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Mother Yellen's Little Helper - The Rate-Hike Placebo Effect

Via ConvergEx's Nicholas Colas,

Americans are increasingly likely to respond positively to a placebo in a drug trial – more so than other nationalities. That’s the upshot of a recently published academic paper that looked at 84 clinical trials for pain medication done between 1990 and 2013. Over that time, Americans reported an almost 30% incremental reduction in pain symptoms when given a sugar pill or other placebo as compared to a 10% reduction for in non-U.S. studies.  Why the difference? The paper’s authors suggest that drug advertising – only allowed in New Zealand and America – may be giving trial populations more confidence that a drug – any drug – will work.  Also a factor: drug trials are better funded now, and therefore have more participants and go longer.  All that may well spark more confidence in trial participants, even those taking placebos. 

 

These findings, while bad for drug researchers, does shed some light on our favorite topic: behavioral finance.

 

Trust and confidence makes placebos work, and those attributes also play a role in the societal effectiveness of central banks. That’s what makes the Fed’s eventual move to higher rates so difficult; even if zero interest rates are more placebo than actual medicine, markets believe they work to support asset prices.

I keep a mental list of underappreciated scientific developments of the 20th century, and near the top is the placebo. While you can argue that the roots and herbs of ancient societies were the first faith-based medicines, modern placebo research dates to a relatively recent 1955. That was the year Harvard research Henry Beecher published “The Powerful Placebo” in the Journal of the American Medical Association.  It was essentially a huge “You’re doing it wrong” to the pharmaceutical industry and showed that drug tests needed to be performed against a placebo and dual blind (neither subject nor researcher knows whether they were taking/dispensing a real medicine or a sugar pill).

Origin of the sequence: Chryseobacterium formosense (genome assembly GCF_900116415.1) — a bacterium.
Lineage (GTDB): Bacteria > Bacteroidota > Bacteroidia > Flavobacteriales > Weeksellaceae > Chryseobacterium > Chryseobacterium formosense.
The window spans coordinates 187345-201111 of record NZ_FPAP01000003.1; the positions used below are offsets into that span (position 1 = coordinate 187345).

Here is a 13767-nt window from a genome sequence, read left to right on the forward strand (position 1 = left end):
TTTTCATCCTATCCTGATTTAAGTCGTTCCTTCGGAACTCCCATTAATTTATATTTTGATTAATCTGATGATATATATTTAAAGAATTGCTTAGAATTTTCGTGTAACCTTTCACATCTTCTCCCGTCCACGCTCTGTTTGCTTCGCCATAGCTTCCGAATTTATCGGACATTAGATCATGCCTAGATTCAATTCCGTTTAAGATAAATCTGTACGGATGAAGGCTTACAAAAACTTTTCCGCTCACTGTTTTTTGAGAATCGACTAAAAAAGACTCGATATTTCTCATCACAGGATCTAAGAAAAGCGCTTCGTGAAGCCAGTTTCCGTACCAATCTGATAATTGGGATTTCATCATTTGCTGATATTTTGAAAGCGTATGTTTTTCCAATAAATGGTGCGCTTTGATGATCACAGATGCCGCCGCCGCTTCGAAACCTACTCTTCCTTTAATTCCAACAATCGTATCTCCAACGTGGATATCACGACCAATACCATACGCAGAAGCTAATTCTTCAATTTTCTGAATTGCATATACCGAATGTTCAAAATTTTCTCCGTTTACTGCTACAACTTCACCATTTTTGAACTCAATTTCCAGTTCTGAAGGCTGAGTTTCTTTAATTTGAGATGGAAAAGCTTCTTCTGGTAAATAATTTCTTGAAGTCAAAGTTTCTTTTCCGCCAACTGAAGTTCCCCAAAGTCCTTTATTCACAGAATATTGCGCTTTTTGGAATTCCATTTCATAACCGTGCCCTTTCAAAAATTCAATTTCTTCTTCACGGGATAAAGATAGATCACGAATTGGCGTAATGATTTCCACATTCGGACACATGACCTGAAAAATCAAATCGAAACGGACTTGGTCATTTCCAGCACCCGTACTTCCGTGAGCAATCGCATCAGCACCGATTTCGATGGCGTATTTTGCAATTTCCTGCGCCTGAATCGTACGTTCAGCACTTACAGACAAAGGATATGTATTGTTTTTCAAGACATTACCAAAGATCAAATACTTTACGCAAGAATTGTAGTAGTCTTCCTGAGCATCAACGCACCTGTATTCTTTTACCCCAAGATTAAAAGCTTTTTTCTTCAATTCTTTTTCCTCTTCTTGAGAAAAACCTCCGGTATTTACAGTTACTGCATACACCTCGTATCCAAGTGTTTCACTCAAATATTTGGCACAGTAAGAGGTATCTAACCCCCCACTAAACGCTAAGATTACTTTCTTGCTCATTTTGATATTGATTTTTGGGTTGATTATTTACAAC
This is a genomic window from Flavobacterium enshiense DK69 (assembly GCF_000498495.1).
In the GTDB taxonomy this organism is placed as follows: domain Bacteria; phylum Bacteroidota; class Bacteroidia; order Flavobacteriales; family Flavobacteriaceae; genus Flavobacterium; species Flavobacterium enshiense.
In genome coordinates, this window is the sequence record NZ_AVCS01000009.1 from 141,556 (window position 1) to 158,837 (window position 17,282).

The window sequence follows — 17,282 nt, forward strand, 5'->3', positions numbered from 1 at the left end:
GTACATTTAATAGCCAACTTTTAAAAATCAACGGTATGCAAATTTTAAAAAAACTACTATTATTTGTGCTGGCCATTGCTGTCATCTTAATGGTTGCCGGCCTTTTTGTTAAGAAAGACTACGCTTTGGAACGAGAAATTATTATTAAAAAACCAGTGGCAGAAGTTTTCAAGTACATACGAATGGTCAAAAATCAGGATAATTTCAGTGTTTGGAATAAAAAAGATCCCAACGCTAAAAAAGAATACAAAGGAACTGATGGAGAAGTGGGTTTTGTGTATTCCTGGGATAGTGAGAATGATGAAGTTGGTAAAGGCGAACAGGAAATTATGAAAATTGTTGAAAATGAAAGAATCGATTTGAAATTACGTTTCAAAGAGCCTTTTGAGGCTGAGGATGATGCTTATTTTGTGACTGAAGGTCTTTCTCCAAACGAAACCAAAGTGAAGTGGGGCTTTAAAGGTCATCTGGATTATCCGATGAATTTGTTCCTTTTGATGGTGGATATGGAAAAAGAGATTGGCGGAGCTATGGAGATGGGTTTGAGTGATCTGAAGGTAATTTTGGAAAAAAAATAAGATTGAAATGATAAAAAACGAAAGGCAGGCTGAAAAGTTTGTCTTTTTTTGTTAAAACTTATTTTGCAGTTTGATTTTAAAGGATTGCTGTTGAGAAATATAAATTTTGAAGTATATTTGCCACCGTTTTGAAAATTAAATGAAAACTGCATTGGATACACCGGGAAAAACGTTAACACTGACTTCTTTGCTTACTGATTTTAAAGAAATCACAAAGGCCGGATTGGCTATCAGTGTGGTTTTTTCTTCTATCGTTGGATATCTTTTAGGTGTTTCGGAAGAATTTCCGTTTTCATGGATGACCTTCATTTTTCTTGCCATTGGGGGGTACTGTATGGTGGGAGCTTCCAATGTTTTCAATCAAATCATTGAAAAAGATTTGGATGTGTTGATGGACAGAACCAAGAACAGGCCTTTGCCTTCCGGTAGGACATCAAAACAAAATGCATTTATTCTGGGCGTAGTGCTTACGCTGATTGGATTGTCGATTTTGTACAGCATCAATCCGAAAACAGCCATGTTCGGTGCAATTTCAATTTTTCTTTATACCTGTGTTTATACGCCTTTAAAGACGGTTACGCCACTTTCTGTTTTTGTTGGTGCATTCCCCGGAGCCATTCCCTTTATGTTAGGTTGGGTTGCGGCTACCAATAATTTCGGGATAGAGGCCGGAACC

The only problem is that placebos are really stiff competition.  As Beecher noted, many subjects in non-placebo trials reported feeling better even when the drug in question was later found to be totally ineffective.  And over the years, researchers have found ways to make placebos “Work” even better: yellow placebos work great as antidepressants, red pills are “Uppers”, branded pills work better than generics, and a placebo painkiller given 4 times a day performs better when you take only twice daily.   The upshot of all this is that in highly competitive areas like depression medication, drug companies have to spend billions to produce products that beat the placebo. 

Medical researchers know that the placebo effect has risen over the last 15 years, but one recent paper attributes this to a very specific reason: Americans Dr. Jeffrey Mogil and his team at McGill University in Montreal looked at 84 drug trials dedicated to ameliorating pain caused by nerve damage.  Here’s a summary of their findings and working theories:

Since the mid-1990s, Americans in drug trials to assess pain medication have reported a 30% increase in the efficacy of placebos.  In Non-U.S. studies, that number is closer to 10%. Taken as a whole, therefore, American drug trials explain most of the increase in the global placebo effect.

 

The researchers at McGill do not have an explanation for this disparity, but suspect the changing scale of U.S. drug trials. We know that placebos tend to work better when patients trust their doctors (Kelley et al 2009). American drug companies have been extending the time involved in drug trials over the last decade as well as increasing their population size, in part to compete against the potentially wide variance of the placebo effect on smaller groups.  As it turns out, large drug trials where researchers get to know the patients well after weeks of contact are exactly the type of environment where placebos can shine.